By GIOVANNA DELL’ORTO – Associated Press
ON LEECH LAKE, Minn. (AP) — Sitting low in her canoe gliding through a bed of rice on this vast lake, Kendra Haugen used a wooden stick to bend the rods and another to knock the rice down, so gently the rods bounced back right away.
One morning in mid-September, no breeze ruffled the eagle feather gifted by her grandmother that Haugen wore on a baseball cap as she tried her hand at harvesting wild rice – a sacred process for his Ojibwe people.
“Many reserves struggle to maintain rice beds, so it is very important to keep them as intact as possible. … It renews our rice beds for the future,” the 23-year-old student said.
Wild rice, or manoomin (good seed) in Ojibwe, is sacred to Indigenous peoples of the Great Lakes region because it is part of their creation story – and because for centuries it staved off starvation. during harsh winters.
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“In our origin story, we were told to go where the food grew on the water,” said Elaine Fleming, an elder from the Leech Lake of Ojibwe band whose manoomin class at the Leech Lake Tribal College went to harvest last week. “It’s our sacred food.”
But climate change, invasive species and pollution threaten the plant even as its cultivated sibling gains popularity across the country as an exceptionally nutritious food, although often out of reach of urban Aboriginal communities.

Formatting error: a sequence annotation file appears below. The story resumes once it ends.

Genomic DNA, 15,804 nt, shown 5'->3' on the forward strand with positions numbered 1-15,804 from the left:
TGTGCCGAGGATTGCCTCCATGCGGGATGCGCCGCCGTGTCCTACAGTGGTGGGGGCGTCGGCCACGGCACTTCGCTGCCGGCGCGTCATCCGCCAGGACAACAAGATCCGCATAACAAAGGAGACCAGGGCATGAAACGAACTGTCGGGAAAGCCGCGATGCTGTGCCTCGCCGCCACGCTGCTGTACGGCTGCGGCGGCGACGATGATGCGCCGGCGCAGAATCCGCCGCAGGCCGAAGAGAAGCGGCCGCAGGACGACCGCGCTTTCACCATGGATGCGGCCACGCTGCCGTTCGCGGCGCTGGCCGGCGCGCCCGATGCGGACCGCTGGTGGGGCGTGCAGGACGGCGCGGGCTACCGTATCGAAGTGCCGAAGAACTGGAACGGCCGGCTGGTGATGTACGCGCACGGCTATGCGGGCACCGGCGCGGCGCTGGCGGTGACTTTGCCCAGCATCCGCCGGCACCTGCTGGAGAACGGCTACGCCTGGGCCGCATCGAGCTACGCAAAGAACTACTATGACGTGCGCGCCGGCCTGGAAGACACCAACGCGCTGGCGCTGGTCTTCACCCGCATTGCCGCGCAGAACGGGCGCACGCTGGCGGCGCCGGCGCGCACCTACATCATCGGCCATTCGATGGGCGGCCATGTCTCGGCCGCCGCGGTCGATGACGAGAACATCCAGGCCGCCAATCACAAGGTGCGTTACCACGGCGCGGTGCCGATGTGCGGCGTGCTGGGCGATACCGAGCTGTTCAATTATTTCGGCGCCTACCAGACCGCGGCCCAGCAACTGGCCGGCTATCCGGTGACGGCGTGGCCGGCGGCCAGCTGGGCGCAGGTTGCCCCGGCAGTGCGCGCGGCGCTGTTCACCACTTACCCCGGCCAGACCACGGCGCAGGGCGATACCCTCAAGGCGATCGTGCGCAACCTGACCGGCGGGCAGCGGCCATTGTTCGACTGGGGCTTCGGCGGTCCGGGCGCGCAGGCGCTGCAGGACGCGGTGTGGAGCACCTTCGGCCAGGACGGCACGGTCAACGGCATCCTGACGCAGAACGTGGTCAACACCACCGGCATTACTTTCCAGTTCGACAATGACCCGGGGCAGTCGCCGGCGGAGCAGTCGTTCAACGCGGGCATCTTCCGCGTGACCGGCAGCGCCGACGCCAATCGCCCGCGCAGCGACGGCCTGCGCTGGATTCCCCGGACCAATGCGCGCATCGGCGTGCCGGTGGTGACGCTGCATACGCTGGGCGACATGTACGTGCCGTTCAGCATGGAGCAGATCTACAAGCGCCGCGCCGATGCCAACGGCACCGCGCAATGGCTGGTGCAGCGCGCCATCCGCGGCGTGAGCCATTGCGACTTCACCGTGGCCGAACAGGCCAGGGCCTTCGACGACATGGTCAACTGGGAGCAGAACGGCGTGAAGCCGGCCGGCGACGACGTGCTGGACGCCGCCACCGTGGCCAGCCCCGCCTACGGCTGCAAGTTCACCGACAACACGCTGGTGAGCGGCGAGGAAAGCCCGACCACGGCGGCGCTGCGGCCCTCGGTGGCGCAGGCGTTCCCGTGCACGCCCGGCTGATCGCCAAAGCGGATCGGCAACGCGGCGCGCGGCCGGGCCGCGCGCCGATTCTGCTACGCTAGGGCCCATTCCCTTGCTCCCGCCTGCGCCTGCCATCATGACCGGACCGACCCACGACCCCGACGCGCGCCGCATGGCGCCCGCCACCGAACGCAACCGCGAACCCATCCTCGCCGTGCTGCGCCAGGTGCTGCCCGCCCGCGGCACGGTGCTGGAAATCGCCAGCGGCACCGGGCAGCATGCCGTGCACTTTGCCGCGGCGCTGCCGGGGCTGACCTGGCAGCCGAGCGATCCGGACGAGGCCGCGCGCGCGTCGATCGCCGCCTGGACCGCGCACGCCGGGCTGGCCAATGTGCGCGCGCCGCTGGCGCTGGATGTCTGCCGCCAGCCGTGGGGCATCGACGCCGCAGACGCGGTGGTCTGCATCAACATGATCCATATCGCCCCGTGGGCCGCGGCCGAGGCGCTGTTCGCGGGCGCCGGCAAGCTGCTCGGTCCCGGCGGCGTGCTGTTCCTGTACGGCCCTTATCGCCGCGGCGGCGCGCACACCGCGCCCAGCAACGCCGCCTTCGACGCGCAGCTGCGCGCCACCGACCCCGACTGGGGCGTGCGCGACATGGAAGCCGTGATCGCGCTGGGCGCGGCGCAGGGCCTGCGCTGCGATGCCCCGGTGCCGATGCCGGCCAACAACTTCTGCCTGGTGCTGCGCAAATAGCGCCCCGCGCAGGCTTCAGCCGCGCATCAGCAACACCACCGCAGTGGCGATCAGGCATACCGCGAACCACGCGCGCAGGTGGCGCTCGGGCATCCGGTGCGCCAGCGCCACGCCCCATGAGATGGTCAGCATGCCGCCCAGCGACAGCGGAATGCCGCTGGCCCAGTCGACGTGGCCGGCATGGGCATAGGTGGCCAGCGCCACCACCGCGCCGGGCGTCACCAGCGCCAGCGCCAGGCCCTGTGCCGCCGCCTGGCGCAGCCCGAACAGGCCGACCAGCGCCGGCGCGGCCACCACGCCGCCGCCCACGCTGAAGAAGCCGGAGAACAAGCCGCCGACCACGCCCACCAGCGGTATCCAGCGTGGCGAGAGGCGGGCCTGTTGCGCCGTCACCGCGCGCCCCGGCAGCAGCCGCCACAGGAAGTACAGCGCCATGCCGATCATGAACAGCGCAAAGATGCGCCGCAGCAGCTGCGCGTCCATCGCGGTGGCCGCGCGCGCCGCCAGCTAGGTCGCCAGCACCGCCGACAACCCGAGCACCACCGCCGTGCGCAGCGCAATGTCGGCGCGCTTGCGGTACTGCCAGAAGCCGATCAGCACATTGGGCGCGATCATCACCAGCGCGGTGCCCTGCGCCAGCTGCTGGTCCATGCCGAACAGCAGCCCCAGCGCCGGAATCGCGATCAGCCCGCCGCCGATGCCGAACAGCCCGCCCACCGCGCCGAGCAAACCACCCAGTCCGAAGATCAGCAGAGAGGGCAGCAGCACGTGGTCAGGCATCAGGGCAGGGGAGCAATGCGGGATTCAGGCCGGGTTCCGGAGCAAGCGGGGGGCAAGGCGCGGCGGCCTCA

These threats make it crucial to teach young band members how to harvest wild rice with respect for both the rituals and the environment. This will help wild rice remain available as a ceremonial staple, but also as a much-needed income generator for the Leech Lake Reservation, where nearly 40% of Indigenous residents live in poverty.
The basic instructions for beginners reflect this dual reality – respect the rice by not breaking the stems, and if you lose your balance, jump to avoid tipping the canoe with its precious cargo.
Fleming gave everyone tobacco in a zipper bag. Before dispersing him onto the calm water and leaving, the young people gathered around another elder praying in Ojibway – to introduce the group to the natural elements around them, explain why he needed their help, ask for a safe passage on the water and give thanks.
“Every time you take something from the earth, you want to thank the earth for what it has given us,” said Kelsey Burns, a student and first rice farmer.
That reciprocity between humans and nature is essential to Ojibwe spirituality. In their stories, the Creator, before bringing the Anishinaabe, the first indigenous person, to earth gathered all the animals to ask them how they could help.
“The plants were listening and stepping in and saying, ‘We have gifts too, so the Anishinaabe can have a good life,’” Fleming explained. “Rice said, ‘We’re going to feed the Anishinaabe.’ »
In two hours on the water, the pairs of polers, who held each other at the helm with 20-foot poles, and the knockers, who rained rice into the canoe until it formed a thick carpet green-brown, collected about 35 lbs. Experienced ricers can harvest a quarter ton a day.
This year they can get $6 a pound of rice, a high price because the two-week harvest is particularly lean, Ryan White said. A 44-year-old single father, he takes his two boys and a nephew to pay the bills and for the kids to buy video games.